Google Voice is the next Google Reader.

    • >Remember a few years ago when Sprint and Google had plans to let you integrate GV into your Sprint number? And you could port your phone number to GV…all that has disappeared in the last few years.

      Err… I just ported a mobile number to a secondary Google account (rules about not letting a single Google account having more than two Google Voice numbers be damned). And Sprint-Google Voice integration is still alive and well. While they might no longer be advertising it, at the very least they do have their Google Voice page up: sprint(dot)com/landings/googlevoice/ As far as I can tell, my friends who opted to use their Sprint number with Google Voice are still using both.

      If we go by Sprint’s mass advertising efforts, then we might as well write off Google Wallet too, no?

  2. I certainly hope this is not the case. I was a user of Grand Central before Google purchased them and made it Google Voice. I even purchased a personalized GV number. Although I am currently using a Nokia Windows Phone, the MetroTalk App works nicely. If GV dies lets hope someone else steps up to the plate and creates a better replacement.

    • While I do not know about Google Voice, MetroTalk’s days are unfortunately limited. May 15, 2014 is when it will pass into oblivion.

  3. >And texting through Google Voice still does not include MMS messages?

    You ought to know where to lay the blame. Even I’M old enough to remember when sending MMS between the major carriers was impossible. Heck, I remember when you couldn’t send a text message between Verizon and AT&T (the original one, not Cingular dressed up in sheep’s clothing).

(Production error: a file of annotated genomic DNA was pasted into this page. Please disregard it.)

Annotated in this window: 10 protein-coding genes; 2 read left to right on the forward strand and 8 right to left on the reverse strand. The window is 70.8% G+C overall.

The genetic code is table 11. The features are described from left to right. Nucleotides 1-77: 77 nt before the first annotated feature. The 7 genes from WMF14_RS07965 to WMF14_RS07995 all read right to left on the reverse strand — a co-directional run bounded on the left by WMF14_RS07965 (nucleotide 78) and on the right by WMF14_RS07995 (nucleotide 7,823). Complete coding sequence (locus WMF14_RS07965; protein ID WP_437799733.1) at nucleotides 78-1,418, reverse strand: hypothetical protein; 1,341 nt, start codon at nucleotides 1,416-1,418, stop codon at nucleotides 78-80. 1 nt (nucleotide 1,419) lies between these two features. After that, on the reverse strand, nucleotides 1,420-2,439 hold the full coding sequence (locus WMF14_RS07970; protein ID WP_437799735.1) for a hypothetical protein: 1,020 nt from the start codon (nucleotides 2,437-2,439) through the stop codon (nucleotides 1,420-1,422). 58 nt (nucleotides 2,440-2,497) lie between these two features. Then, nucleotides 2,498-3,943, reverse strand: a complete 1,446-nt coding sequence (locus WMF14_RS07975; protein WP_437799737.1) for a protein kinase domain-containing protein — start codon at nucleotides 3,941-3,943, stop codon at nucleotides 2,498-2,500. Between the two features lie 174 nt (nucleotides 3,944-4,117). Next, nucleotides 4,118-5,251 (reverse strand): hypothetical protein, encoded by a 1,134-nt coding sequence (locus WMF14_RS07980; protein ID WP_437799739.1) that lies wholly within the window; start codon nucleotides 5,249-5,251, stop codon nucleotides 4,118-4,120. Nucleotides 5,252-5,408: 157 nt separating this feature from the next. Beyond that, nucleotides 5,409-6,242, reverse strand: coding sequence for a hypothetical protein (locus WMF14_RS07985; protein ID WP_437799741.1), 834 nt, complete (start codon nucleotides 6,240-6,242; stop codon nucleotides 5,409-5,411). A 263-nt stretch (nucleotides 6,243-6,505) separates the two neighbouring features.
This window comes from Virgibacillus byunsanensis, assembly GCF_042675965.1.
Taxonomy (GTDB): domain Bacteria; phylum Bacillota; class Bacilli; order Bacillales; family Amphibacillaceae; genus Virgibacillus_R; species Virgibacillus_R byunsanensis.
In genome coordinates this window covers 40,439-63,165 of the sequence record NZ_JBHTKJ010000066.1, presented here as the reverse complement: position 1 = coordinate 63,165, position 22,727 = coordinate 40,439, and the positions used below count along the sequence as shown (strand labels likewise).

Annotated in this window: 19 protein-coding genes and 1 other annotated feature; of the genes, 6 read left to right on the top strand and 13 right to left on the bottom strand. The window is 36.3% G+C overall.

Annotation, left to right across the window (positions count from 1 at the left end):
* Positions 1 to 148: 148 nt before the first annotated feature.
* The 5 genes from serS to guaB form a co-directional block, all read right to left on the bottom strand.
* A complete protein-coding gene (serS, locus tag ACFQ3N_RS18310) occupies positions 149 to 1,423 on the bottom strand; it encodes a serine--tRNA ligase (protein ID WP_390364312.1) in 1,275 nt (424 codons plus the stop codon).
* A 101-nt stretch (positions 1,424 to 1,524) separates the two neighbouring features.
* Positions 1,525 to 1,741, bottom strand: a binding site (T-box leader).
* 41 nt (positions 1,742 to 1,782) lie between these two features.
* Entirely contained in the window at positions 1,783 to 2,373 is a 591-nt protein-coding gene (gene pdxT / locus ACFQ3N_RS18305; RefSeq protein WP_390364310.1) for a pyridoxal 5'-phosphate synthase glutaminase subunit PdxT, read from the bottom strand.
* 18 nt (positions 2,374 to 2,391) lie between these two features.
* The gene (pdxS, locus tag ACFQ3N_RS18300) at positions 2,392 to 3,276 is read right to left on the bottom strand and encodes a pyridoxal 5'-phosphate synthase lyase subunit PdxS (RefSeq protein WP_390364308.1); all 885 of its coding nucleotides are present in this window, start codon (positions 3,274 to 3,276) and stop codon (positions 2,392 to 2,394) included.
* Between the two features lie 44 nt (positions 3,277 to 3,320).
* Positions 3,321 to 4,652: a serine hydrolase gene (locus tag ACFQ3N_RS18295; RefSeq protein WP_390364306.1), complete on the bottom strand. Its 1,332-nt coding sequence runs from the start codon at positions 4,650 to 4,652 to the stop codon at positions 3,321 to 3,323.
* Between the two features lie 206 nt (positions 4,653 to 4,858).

The two with the least to lose–Sprint and T-Mobile–have acquiesced to routing MMS to Google Voice. But Verizon and AT&T remain recalcitrant, and between the two of them they have 228 million subscribers. Sprint and T-Mobile have barely 100 million between them, even after the latter merged with MetroPCS. It wouldn’t make much sense, then, for Google to offer MMS sending when you and I both know that when it failed to work, the average individual would blame Google for the MMS not going through, not Verizon or AT&T. In fact, your own editorial demonstrates as much.

  4. A drag. I really like GV. Once I figured out how to get Linux failure pulseaudio from screwing up the call quality, it has become my go to communication standard for phone.

  5. Google Voice integrated with Sprint is an amazing service that I can’t imagine living without. I hate the new Hangouts and am still using the old version in Gmail. If Google scraps Voice, after all these years advertising “one number for life”, I’ll be beyond disappointed. After Gmail, Voice is the second Google service that I use the most often. Hangouts are a complicated hot mess that I’ve tried to get used to, but to no avail. If it ain’t broke, Google, don’t fix it!